Civil servants have been made available to help draft the Bill, designed to stop the hunting of foxes, deer, hare and mink with dogs. Michael Foster, the MP for Worcester, is introducing the reform after coming top in a ballot for private members' Bills.
However, in a classic case of having-it-both-ways politics, a spokesman for Tony Blair refused to promise extra time to push the Bill through. There was speculation that while the Prime Minister personally supports a ban on hunting he does not want to jeopardise other legislation by antagonising pro-hunting campaigners in the Lords.
If the Bill passes a free vote in the House of Commons - as it is almost certain to do if it is put to a division of MPs - then there will be renewed pressure on the Government to support it. It is possible that even if it fails to pass all its Parliamentary stages before time runs out in Autumn, 1998, a new measure could be brought in later with government backing.
Introducing the Wild Mammals (Hunting with Dogs) Bill, Mr Foster said his move was supported by the majority of people in this country. A referendum in Worcester had shown more than 70 per cent in favour of a ban.
"I think it is a cruel and corrupt practice that should have ended centuries ago along with cock fighting, bear-baiting and dog-fighting," said Mr Foster, who is a competition angler, but believes wild mammals feel pain in different ways from fish.
The measure, which will be debated in the Commons in November, was supported by a number of MPs from Labour and the Liberal Democrats as well as by animal welfare organisations.
Among those who appeared with Mr Foster at the launch of his Bill was Kevin McNamara, Labour MP for Hull North and a former frontbench spokesman, whose own Bill to ban hare-coursing was sunk during the last Labour administration. The fate of his Bill could easily befall Mr Foster's measure. It was referred by the House of Lords to a special select committee, from which it never emerged.
The latest anti-hunting Bill has already met with fierce opposition from the field sports lobby, which argues that hunting keeps down the fox population and provides thousands of jobs. It will also be opposed both in the Commons and in the Lords, where pro-hunting MPs and peers are determined to talk it out if possible.
In the Commons, the Conservative MP Peter Atkinson will lead the assault on the Bill along with former ministers Nicholas Soames and Sir Nicholas Lyell. They hope to talk it out before it can ever reach the House of Lords. If it does go to the Upper House, it will be blocked by an alliance of peers, including the Labour Baroness Mallalieu and the Conservative Lords Kimball and Mancroft.
Lord Kimball, a former Tory MP and former chairman of the British Field Sports Society as well as a master of the Fitzwilliam and Cottesmore Hounds, said he did not see any reason why the Bill should get through the Commons.
Of 16 anti-hunting measures brought forward under Labour in the 1970s, only two had got to the Lords, he said. He suggested that MPs would enjoy spending a Friday - the day on which Private Members' Bills are debated - talking it out.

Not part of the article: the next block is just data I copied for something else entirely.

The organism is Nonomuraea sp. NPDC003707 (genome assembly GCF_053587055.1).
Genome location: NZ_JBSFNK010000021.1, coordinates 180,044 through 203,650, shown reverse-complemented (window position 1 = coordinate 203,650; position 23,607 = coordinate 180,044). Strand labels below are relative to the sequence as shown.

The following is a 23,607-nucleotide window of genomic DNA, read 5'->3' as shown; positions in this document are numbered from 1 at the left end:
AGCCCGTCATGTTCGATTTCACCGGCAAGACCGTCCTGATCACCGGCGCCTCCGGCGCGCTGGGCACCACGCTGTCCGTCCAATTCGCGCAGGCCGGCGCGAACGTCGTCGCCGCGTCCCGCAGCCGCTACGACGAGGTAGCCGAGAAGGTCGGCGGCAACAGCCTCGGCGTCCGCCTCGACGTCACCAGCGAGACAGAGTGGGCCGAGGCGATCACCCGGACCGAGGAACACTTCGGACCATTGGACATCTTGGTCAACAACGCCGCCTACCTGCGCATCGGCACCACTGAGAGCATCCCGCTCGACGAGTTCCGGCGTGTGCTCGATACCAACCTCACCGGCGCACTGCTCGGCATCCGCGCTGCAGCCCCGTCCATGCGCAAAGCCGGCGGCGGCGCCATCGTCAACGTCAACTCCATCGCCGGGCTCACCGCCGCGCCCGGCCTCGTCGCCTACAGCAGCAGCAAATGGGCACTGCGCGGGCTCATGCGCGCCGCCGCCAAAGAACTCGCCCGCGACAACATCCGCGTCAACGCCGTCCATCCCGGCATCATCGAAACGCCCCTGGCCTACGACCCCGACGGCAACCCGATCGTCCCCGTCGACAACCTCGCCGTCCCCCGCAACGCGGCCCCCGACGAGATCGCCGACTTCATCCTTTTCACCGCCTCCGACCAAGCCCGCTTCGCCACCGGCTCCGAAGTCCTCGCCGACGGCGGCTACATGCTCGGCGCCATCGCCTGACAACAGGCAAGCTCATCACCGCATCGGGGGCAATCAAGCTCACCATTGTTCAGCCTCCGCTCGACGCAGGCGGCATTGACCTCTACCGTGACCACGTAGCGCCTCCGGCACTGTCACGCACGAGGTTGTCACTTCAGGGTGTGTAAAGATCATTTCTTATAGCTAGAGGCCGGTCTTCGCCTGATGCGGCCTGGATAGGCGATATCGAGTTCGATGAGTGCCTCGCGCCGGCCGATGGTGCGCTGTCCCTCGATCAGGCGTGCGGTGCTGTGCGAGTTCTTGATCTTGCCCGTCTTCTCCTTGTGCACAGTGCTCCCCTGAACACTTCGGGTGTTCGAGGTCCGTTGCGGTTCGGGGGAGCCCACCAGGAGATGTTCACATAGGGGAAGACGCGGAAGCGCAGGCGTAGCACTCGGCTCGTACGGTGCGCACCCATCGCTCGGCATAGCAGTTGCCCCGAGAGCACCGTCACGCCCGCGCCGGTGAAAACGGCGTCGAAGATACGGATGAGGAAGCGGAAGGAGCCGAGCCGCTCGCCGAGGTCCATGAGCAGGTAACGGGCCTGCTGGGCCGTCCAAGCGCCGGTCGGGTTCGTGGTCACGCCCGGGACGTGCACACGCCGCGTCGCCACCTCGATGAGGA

"I remember talking about the Welsh National Opera all night so the hare coursing Bill never came up. This Bill has all the opportunities for a good day's sport in the Friday country," he said.
A spokesman for the British Field Sports Society said yesterday's announcement of the Bill's title, but not its full text, raised more questions than it answered. People who controlled foxes by shooting them needed dogs to flush them out and to find them if they were injured, he suggested.
"Hunts want foxes to exist and they make sure they are controlled but kept as part of the countryside. We are very much afraid poisoning and illegal trapping and snaring will increase if this measure is passed," he said.
Arguments for and against the chase
Fox-hunting with horse and hounds controls a genuine pest that kills lambs, piglets and poultry - which is why farmers welcome hunts on their land.
It is humane control because the actual kill is very swift; many of the foxes killed by the hounds are injured or sick.
It provides tens of thousands of hunters, and hundreds of thousands of hunt followers with healthy recreation and off-road access to the countryside.
It provides vital support to the rural economy through maintaining stables, hunt servants' jobs, saddle makers etc.
Many copses and hedges are conserved mainly for the sake of hunting.
Fox-hunting is a very ineffective way of controlling foxes. Some hunts actually take measures to encourage fox numbers to provide them with sport.
It is a cruel and, therefore, an immoral sport. The fox suffers great stress and fear while it is being chased. The deliberate hunting of young cubs the autumn after their birth to train fox hounds is crueller still.
Hunts could switch to drag-hunting instead - a sport in which the hounds follow an artificial scent trail, but hunters say conversion to this would be difficult.Reuse content